Figure 7 illustrates the uptake capacity for metal ions in DS, CS, and MCS. Absorption of cation (sodium) and anion (chlorine) was almost 83% and 43% higher in CS than in DS. From that, we inferred that carbonization had a positive effect on adsorbent capacity. Sodium and chlorine adsorption capacity in MCS samples was practically the same, differenced only by approximately 12%. If compared CS to MCS, the adsorption power for sodium and chlorine increased around 51% and 28%, respectively. By testing the sorption capacity of HNO3-modified coconut fibers activated carbons, Lu et al. [33] reported increased Na+ uptake as HNO3 concentration in the activation process increased. In the case of our study, higher sorption capacities refer to several complexometric reactions occurring after increasing carboxylic, carbonyl, and phenolic groups concentrations in MCS surface, as observed in the FTIR analysis.
Fig. 7

Cation and anion capacity values for DS, CS, and MCS

4 Conclusions

Association of carbonization with sequenced activation processes converted DWTP sludge into an excellent and promising alternative adsorbent material. The facts that support this conclusion are: (1) the increased amount of mesopores which provided an eroded aspect to the surface and, consequently, more sites for chemical bonding, (2) higher surface area, pore volume, and pore size, and (3) increase in the concentration of weakly acidic functional groups which improved sorption capacity for cations and anions.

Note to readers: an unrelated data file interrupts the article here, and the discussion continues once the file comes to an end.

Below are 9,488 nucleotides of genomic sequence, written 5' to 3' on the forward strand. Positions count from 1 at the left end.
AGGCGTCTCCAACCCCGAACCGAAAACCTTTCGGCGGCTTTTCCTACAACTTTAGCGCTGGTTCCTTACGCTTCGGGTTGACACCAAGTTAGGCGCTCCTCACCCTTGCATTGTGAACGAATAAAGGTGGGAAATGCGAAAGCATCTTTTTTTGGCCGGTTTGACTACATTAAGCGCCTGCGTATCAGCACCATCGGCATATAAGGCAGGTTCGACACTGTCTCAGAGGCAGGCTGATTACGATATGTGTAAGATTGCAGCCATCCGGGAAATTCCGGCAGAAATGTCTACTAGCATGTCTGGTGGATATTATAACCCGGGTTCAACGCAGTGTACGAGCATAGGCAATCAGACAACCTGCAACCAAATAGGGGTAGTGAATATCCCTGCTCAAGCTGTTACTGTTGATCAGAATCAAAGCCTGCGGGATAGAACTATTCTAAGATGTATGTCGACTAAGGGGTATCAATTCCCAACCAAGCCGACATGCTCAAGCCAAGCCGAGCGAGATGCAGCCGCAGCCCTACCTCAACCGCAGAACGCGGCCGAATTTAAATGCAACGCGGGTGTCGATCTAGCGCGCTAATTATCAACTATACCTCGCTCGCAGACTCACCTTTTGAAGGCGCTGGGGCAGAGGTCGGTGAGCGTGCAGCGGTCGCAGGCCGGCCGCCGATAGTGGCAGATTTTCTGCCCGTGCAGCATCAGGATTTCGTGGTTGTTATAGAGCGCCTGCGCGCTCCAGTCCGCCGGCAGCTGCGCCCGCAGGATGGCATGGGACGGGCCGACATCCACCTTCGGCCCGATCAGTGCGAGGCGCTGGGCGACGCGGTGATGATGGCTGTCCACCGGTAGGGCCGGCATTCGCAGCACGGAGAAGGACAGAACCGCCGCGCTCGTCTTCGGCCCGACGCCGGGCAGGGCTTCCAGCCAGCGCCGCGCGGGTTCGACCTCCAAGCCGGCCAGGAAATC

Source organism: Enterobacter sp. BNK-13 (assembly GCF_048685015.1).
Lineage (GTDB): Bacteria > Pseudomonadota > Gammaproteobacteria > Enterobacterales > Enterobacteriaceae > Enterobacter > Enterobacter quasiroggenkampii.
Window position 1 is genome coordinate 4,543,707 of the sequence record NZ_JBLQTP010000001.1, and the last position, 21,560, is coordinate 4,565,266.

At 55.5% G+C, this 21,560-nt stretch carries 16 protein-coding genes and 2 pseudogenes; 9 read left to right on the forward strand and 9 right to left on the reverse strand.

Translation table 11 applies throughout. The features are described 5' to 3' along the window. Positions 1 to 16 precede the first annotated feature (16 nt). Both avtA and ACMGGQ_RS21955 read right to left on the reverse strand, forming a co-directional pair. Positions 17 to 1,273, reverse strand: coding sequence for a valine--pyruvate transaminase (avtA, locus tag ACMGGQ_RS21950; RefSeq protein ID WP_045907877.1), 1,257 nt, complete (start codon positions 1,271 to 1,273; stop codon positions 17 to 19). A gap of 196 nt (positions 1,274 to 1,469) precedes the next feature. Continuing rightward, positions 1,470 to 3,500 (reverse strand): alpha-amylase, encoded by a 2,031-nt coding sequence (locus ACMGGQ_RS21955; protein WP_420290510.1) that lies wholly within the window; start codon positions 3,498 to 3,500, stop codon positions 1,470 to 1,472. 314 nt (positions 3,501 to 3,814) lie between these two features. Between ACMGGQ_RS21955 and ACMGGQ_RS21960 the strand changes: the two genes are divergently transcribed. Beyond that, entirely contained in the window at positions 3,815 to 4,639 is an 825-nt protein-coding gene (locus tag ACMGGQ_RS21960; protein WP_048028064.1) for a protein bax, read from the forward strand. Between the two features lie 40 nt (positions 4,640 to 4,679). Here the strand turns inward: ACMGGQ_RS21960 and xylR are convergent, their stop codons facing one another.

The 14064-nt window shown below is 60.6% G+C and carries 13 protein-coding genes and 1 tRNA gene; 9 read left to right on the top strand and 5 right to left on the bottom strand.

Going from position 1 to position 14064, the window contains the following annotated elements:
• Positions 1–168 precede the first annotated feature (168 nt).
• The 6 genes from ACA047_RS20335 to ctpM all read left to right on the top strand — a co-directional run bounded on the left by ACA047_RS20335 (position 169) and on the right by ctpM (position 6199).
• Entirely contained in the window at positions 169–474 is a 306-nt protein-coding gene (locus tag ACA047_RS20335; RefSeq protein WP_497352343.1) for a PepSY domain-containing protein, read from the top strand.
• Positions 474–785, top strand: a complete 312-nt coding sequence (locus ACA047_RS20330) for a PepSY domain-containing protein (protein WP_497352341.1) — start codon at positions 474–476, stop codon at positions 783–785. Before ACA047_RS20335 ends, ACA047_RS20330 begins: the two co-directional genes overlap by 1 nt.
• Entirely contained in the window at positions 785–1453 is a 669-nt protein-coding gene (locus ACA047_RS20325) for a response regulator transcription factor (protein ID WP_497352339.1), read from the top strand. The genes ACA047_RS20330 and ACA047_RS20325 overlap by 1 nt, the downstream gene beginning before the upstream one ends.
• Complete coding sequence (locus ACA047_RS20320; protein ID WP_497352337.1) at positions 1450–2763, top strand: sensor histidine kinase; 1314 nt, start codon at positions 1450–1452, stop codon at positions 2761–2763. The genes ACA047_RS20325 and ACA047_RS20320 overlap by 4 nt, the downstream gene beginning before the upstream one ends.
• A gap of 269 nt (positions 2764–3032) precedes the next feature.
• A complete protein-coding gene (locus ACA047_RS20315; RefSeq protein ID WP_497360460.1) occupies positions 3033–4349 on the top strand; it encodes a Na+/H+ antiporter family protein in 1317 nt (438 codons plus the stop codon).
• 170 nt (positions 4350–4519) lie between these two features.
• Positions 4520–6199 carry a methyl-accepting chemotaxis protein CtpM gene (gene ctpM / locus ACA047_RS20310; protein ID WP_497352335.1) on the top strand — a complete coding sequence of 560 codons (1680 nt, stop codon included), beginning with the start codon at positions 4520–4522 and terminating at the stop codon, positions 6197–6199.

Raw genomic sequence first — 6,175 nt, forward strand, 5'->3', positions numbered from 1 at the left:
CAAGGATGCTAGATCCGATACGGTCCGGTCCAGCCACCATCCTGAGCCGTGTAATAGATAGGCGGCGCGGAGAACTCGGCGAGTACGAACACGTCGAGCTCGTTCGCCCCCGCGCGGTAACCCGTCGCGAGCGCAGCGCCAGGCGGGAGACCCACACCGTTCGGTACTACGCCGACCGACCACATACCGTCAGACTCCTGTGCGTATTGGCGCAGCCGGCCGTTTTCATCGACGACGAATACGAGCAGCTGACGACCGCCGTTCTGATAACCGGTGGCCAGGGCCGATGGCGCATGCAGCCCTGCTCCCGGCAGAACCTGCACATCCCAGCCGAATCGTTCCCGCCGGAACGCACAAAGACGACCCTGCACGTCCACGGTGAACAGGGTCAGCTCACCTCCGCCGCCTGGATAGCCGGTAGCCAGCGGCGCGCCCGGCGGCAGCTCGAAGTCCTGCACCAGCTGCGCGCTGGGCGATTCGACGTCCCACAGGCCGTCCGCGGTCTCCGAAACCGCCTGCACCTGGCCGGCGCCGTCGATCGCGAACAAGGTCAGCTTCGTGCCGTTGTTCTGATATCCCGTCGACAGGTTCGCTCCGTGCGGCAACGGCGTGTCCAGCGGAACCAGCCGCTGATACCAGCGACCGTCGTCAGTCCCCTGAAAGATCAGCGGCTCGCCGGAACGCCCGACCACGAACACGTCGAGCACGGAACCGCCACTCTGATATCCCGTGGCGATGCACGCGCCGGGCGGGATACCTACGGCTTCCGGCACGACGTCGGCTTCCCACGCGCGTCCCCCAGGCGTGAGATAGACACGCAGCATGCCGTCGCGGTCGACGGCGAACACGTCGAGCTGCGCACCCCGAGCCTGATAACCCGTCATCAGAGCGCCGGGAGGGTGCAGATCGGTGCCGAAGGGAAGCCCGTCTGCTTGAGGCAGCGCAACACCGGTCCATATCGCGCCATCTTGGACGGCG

The authors show great appreciation to the laboratory staff involved in this research and to the reviewers who made enriching suggestions to the paper. No specific grant was received from funding agencies in the public, commercial, or not-for-profit sectors.

Compliance with ethical standards

Conflict of interest

There are no any conflicts of interest regarding the content of this paper.


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Copyright information

© Springer Nature Switzerland AG 2019

Authors and Affiliations

  • Carlos Magno Marques Cardoso
    • 1
  • Danilo Gualberto Zavarize
    • 2
    Email author
  • Paulo de Assis Lago
    • 1
  • Marcelo Mendes Pedroza
    • 3
  • Sarah Silva Brum
    • 1
  • Andressa Regina Vasques Mendonça
    • 1
  1. 1.Chemistry InstituteUniversity of BrasiliaBrasíliaBrazil
  2. 2.Department of Environmental EngineeringFederal University of TocantinsPalmasBrazil
  3. 3.Federal Technical Institute of TocantinsPalmasBrazil